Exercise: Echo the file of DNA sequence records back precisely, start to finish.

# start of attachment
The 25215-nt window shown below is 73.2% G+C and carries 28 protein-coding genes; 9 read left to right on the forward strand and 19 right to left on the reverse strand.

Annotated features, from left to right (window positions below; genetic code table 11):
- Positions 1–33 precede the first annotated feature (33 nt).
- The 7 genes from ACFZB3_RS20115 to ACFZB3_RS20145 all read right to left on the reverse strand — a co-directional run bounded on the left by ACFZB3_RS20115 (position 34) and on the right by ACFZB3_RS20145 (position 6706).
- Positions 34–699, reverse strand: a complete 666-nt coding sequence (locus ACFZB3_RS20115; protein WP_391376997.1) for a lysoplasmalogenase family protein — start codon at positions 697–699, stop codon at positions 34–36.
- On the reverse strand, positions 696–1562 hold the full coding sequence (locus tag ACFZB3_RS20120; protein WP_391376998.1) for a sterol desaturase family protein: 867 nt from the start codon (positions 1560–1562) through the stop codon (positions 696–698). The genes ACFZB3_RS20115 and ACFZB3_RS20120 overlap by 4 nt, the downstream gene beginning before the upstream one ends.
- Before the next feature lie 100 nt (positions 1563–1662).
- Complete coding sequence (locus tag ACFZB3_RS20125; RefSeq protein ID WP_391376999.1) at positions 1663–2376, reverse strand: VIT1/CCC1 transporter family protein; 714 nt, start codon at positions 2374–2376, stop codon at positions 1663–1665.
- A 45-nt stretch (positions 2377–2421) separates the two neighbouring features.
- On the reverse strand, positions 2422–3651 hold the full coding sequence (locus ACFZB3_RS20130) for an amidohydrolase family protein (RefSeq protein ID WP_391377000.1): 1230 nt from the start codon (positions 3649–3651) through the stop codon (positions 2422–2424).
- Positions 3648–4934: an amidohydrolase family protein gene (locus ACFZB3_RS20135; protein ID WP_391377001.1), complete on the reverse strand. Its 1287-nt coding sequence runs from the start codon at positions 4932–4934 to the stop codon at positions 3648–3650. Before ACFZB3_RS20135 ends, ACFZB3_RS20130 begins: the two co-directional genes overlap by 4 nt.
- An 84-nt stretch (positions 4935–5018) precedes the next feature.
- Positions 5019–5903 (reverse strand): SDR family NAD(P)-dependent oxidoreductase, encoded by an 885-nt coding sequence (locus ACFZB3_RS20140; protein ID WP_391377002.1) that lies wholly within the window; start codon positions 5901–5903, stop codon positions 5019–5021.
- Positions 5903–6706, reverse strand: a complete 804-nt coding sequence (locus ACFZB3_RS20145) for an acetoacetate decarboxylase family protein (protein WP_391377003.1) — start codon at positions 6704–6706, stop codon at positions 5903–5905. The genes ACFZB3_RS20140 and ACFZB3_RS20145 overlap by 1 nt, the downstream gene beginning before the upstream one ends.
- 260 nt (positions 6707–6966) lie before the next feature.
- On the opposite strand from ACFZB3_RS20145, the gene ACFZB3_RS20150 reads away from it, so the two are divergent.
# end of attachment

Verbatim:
The 25215-nt window shown below is 73.2% G+C and carries 28 protein-coding genes; 9 read left to right on the forward strand and 19 right to left on the reverse strand.

Annotated features, from left to right (window positions below; genetic code table 11):
- Positions 1–33 precede the first annotated feature (33 nt).
- The 7 genes from ACFZB3_RS20115 to ACFZB3_RS20145 all read right to left on the reverse strand — a co-directional run bounded on the left by ACFZB3_RS20115 (position 34) and on the right by ACFZB3_RS20145 (position 6706).
- Positions 34–699, reverse strand: a complete 666-nt coding sequence (locus ACFZB3_RS20115; protein WP_391376997.1) for a lysoplasmalogenase family protein — start codon at positions 697–699, stop codon at positions 34–36.
- On the reverse strand, positions 696–1562 hold the full coding sequence (locus tag ACFZB3_RS20120; protein WP_391376998.1) for a sterol desaturase family protein: 867 nt from the start codon (positions 1560–1562) through the stop codon (positions 696–698). The genes ACFZB3_RS20115 and ACFZB3_RS20120 overlap by 4 nt, the downstream gene beginning before the upstream one ends.
- Before the next feature lie 100 nt (positions 1563–1662).
- Complete coding sequence (locus tag ACFZB3_RS20125; RefSeq protein ID WP_391376999.1) at positions 1663–2376, reverse strand: VIT1/CCC1 transporter family protein; 714 nt, start codon at positions 2374–2376, stop codon at positions 1663–1665.
- A 45-nt stretch (positions 2377–2421) separates the two neighbouring features.
- On the reverse strand, positions 2422–3651 hold the full coding sequence (locus ACFZB3_RS20130) for an amidohydrolase family protein (RefSeq protein ID WP_391377000.1): 1230 nt from the start codon (positions 3649–3651) through the stop codon (positions 2422–2424).
- Positions 3648–4934: an amidohydrolase family protein gene (locus ACFZB3_RS20135; protein ID WP_391377001.1), complete on the reverse strand. Its 1287-nt coding sequence runs from the start codon at positions 4932–4934 to the stop codon at positions 3648–3650. Before ACFZB3_RS20135 ends, ACFZB3_RS20130 begins: the two co-directional genes overlap by 4 nt.
- An 84-nt stretch (positions 4935–5018) precedes the next feature.
- Positions 5019–5903 (reverse strand): SDR family NAD(P)-dependent oxidoreductase, encoded by an 885-nt coding sequence (locus ACFZB3_RS20140; protein ID WP_391377002.1) that lies wholly within the window; start codon positions 5901–5903, stop codon positions 5019–5021.
- Positions 5903–6706, reverse strand: a complete 804-nt coding sequence (locus ACFZB3_RS20145) for an acetoacetate decarboxylase family protein (protein WP_391377003.1) — start codon at positions 6704–6706, stop codon at positions 5903–5905. The genes ACFZB3_RS20140 and ACFZB3_RS20145 overlap by 1 nt, the downstream gene beginning before the upstream one ends.
- 260 nt (positions 6707–6966) lie before the next feature.
- On the opposite strand from ACFZB3_RS20145, the gene ACFZB3_RS20150 reads away from it, so the two are divergent.